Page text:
In software development, Kanban can be a visual process management system that indicates what to produce, when to produce it, and in what quantity; this approach is directly inspired by Toyota’s production system and lean methods. Kanban is a work-related knowledge management method, which emphasizes a just-in-time organization by providing information to team members on an ad hoc basis so as not to overload them. In this approach, the entire process, from analyzing tasks to delivering them to the customer, is viewable by all participants, each taking their tasks from a queue.
In software development, a virtual Kanban system is used to limit ongoing tasks. Although the name Kanban comes from Japanese, it can be translated as “road map”, and cards are used in most Kanban implementations in software development, these cards do not function as signage that would be used to get more work. They represent work items.
The Kanban method is an augmented and scalable approach to process and system changes within organizations. It employs a work-in-progress limited draw system as a central mechanism to determine system processes and stimulate collaboration for continuous system improvement.
Principles of Kanban
The Kanban method is based on four basic principles:
- Start with what you’re currently doing: The Kanban method starts with the roles and processes already defined and stimulates continuous, augmented and evolutionary changes.
- Accept to apply evolutionary and augmented changes: The team must accept that continuous, augmented and evolutionary changes are the way to improve the system. Changes in waves may seem more effective, but they have a higher failure rate due to resistance and fear of the organization. The Kanban method encourages small, continuous, augmented and scalable changes.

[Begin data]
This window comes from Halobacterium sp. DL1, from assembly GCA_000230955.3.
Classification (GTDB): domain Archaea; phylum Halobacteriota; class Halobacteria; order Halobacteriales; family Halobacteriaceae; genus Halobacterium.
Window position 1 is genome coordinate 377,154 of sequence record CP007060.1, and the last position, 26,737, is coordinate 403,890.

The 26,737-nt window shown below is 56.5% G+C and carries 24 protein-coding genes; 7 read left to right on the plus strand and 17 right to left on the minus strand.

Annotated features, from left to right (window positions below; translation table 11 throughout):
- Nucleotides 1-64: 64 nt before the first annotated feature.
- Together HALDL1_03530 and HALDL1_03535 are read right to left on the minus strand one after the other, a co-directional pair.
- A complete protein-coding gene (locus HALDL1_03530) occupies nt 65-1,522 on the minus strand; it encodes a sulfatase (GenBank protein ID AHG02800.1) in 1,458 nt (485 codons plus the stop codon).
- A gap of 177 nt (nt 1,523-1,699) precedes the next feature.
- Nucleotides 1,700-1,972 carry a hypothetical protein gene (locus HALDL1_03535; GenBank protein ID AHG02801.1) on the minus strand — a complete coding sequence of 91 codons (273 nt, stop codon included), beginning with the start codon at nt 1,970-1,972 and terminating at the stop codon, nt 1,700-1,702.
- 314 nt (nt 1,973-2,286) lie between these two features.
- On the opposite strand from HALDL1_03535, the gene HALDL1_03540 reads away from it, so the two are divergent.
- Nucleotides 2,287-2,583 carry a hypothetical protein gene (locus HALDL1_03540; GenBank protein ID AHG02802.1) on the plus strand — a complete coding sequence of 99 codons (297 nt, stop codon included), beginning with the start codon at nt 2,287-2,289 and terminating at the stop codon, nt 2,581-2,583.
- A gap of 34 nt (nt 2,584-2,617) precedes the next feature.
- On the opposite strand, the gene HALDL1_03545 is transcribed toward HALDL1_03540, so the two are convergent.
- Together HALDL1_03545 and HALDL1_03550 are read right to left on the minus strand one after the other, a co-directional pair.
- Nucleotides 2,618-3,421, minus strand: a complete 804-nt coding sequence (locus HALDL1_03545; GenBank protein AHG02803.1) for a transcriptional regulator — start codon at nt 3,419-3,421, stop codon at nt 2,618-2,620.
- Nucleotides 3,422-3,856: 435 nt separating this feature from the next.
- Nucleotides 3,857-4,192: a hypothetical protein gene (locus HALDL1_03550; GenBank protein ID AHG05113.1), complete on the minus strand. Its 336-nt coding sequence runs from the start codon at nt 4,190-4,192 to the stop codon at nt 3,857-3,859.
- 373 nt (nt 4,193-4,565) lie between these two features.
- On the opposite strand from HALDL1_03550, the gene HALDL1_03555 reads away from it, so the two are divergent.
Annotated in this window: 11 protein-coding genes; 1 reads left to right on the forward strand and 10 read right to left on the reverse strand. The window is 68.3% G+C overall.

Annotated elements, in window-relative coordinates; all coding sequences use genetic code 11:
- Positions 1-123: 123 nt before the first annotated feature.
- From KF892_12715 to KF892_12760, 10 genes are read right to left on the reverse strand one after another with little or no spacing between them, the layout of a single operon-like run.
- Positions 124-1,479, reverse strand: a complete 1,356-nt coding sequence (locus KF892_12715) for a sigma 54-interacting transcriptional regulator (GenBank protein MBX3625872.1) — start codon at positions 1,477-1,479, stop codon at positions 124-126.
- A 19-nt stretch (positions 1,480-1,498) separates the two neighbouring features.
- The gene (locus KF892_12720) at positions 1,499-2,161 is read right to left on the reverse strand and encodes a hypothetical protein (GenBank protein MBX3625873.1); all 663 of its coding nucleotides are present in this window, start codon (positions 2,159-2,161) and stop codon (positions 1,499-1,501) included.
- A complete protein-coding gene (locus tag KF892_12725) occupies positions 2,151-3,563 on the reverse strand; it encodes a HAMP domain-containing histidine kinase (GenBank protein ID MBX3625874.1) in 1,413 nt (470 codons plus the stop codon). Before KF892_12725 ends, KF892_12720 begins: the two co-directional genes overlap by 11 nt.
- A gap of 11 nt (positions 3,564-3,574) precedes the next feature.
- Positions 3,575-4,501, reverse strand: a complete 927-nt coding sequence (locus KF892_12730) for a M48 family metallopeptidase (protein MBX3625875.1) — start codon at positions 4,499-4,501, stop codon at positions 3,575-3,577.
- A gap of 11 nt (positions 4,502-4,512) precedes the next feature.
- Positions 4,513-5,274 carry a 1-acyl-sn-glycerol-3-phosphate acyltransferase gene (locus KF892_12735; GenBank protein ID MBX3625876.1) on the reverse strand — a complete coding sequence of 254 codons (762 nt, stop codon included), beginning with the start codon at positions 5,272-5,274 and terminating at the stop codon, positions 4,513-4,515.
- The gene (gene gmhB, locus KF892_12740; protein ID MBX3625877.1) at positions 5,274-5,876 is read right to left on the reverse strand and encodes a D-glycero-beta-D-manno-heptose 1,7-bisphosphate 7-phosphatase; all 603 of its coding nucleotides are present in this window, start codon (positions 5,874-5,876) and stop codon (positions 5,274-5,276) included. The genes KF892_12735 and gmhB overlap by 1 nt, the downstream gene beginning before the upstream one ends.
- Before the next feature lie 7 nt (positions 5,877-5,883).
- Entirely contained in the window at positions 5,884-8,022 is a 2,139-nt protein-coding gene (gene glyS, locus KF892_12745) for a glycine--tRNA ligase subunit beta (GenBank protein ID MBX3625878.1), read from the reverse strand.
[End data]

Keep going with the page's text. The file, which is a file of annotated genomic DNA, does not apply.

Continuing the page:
- Respect the current process, roles, responsibilities and titles: Future changes must be facilitated and respect for current roles, responsibilities, and professional titles helps eliminate initial fears.
- Leadership at all levels: Leadership at all levels within the organization, whether by independent collaborators or senior managers, should be encouraged.
Six Central Practices of the Kanban Method
- Visualize: The visualization of the workflow and its materialization make it possible to understand how the processes work. A common way to visualize workflow is to use a table with columns. The columns represent different stages and stages.
- Limit the number of tasks in progress: Task throttling assumes that the pull system is applied to part or all of the workflow. The draw system will serve as the main stimulus for continuous, augmented and evolutionary changes in the system.
- Flow management: The workflow through each stage of the workflow should be tracked, measured, and reported. By actively managing the workflow, continuous, augmented and scalable changes to the system can be evaluated.
- Make process standards explicit: Establish rules and recommendations by understanding needs and following rules. Standards will determine when and why a ticket is moved from one column to another.
- Set up retrospection loops: When teams carry out their work, they perform actions at regular intervals to measure and inspect the results of what is delivered.
- Continuous improvement: When teams share an understanding of workflow, process, and risk theories, they will be able to understand issues and propose actions for continuous improvement.
The Kanban method suggests that a scientific approach be employed to apply continuous, augmented and evolutionary changes. The method does not prescribe any specific scientific method to be used.